immune health, colon health, liver health, mood health, skin health, and
especially fetal health. Tens of millions of pregnant women and their
breast-feeding infants are severely vitamin D deficient, resulting in a
great increase in the medieval disease, rickets. The FNB report seems to
reason that if so many pregnant women have low vitamin D blood levels
then it must be OK because such low levels are so common. However, such
circular logic simply represents the cave man existence (never exposed
to the light of the sun) of most modern-day pregnant women.
Hence, if you want to optimize your
vitamin D levels - not just optimize the bone effect - supplementing is
crucial. But it is almost impossible to significantly raise your vitamin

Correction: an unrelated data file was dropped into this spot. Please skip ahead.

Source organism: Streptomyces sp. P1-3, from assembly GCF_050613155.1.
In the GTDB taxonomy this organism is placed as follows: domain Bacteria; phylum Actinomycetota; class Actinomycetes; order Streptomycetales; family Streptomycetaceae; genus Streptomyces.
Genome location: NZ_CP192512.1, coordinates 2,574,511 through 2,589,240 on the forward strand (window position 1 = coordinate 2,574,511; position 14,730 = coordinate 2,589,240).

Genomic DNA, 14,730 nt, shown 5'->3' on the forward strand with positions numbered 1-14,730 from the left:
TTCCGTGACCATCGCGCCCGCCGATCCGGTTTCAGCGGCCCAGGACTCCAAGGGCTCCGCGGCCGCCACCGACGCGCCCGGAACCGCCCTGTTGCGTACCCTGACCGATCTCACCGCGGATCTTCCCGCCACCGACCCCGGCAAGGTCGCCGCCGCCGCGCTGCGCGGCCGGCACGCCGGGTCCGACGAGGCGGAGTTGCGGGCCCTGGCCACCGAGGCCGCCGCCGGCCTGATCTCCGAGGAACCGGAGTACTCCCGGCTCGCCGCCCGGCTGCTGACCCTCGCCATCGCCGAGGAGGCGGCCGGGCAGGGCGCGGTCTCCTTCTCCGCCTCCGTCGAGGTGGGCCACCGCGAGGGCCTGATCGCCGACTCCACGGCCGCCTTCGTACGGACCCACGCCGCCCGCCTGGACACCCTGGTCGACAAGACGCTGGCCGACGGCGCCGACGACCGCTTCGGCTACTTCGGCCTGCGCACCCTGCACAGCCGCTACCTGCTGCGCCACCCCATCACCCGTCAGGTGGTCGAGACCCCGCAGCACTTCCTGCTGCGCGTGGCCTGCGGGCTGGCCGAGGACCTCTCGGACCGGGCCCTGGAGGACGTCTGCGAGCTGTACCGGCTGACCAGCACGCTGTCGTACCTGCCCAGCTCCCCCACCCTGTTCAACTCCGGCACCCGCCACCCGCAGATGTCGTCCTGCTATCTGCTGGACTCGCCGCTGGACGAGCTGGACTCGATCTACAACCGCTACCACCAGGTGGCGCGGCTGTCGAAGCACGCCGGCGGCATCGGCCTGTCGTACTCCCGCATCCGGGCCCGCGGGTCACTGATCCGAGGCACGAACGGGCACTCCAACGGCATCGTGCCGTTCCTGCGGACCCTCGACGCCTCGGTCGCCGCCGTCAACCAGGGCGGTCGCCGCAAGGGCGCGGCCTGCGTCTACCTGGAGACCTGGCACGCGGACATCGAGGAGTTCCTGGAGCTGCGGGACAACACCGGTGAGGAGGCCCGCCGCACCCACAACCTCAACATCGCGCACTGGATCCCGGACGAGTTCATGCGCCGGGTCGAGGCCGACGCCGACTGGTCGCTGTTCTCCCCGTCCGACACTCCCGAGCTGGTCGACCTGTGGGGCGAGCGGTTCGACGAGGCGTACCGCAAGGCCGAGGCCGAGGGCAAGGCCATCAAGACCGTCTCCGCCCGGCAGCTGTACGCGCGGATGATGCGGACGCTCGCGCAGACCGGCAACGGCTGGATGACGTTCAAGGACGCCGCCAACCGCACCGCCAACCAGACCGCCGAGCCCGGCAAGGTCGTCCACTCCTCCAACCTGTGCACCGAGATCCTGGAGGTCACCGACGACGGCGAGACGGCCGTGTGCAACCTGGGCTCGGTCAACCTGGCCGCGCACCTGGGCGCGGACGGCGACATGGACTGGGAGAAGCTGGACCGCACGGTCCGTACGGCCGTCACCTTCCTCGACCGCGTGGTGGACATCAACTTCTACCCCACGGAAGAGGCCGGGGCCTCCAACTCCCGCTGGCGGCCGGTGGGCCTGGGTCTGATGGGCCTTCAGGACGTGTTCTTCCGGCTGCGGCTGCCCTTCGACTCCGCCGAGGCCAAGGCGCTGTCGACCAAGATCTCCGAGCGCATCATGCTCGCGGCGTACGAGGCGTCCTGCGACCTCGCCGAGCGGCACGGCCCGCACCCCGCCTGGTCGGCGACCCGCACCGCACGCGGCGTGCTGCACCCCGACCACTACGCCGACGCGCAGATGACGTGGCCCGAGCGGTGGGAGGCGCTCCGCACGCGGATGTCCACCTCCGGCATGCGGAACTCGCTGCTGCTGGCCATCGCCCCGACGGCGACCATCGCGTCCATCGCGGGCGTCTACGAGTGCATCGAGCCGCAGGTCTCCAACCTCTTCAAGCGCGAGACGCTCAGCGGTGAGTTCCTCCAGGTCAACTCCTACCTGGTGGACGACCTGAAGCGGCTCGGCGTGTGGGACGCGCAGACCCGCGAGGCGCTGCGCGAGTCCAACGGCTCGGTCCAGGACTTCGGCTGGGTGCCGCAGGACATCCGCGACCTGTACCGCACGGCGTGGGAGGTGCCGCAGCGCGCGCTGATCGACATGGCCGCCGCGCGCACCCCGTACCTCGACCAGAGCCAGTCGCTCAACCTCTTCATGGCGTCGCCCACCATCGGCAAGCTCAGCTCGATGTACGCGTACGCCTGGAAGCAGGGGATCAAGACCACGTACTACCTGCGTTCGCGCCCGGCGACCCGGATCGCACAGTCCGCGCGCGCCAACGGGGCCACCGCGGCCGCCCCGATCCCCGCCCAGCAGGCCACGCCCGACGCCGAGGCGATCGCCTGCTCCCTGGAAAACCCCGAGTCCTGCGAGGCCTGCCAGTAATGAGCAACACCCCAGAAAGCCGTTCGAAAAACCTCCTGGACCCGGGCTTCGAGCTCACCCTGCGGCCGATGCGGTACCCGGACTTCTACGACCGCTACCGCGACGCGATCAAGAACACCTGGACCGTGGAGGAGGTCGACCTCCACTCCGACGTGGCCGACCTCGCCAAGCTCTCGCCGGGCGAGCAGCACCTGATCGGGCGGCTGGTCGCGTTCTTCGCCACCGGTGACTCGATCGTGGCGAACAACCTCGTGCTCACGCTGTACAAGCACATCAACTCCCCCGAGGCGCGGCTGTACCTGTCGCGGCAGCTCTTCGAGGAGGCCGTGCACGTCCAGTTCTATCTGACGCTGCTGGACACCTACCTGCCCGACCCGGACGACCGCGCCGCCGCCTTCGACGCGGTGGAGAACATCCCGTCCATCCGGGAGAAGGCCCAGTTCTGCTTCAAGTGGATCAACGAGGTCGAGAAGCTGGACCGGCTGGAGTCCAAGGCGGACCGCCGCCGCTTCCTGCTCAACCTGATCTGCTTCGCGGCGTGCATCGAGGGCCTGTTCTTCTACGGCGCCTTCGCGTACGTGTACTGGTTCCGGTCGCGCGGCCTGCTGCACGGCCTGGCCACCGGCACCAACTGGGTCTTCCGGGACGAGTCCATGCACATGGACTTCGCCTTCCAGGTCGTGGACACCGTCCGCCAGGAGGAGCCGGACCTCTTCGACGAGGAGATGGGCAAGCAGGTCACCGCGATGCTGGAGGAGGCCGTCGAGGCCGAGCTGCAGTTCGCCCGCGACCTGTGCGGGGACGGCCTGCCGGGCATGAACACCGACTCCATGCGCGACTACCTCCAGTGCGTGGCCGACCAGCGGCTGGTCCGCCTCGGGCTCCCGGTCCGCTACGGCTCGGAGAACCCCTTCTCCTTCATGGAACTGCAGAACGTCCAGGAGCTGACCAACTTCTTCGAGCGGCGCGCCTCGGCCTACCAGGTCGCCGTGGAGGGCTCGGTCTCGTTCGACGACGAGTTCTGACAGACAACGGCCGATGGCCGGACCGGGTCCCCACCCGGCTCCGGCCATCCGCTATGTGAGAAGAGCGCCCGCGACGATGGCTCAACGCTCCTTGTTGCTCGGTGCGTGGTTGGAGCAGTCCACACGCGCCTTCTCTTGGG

D levels when supplementing at only 600 IU/day (15 micrograms).
Pregnant women taking 400 IU/day have the same blood levels as pregnant
women not taking vitamin D; that is, 400 IU is a meaninglessly small
dose for pregnant women. Even taking 2,000 IU/day of vitamin D will only
increase the vitamin D levels of most pregnant women by about 10
points, depending mainly on their weight. Professor Bruce Hollis has
shown that 2,000 IU/day does not raise vitamin D to healthy or natural
levels in either pregnant or lactating women. Therefore supplementing
with higher amounts - like 5000 IU/day - is crucial for those women who
want their fetus to enjoy optimal vitamin D levels, and the future
health benefits that go along with it.
For example, taking only two of the
hundreds of recently published studies: Professor Urashima and
colleagues in Japan, gave 1,200 IU/day of vitamin D3 for six months to
Japanese 10-year-olds in a randomized controlled trial. They found
vitamin D dramatically reduced the incidence of influenza A as well as
the episodes of asthma attacks in the treated kids while the placebo
group was not so fortunate. If Dr. Urashima had followed the newest FNB
recommendations, it is unlikely that 400 IU/day treatment arm would have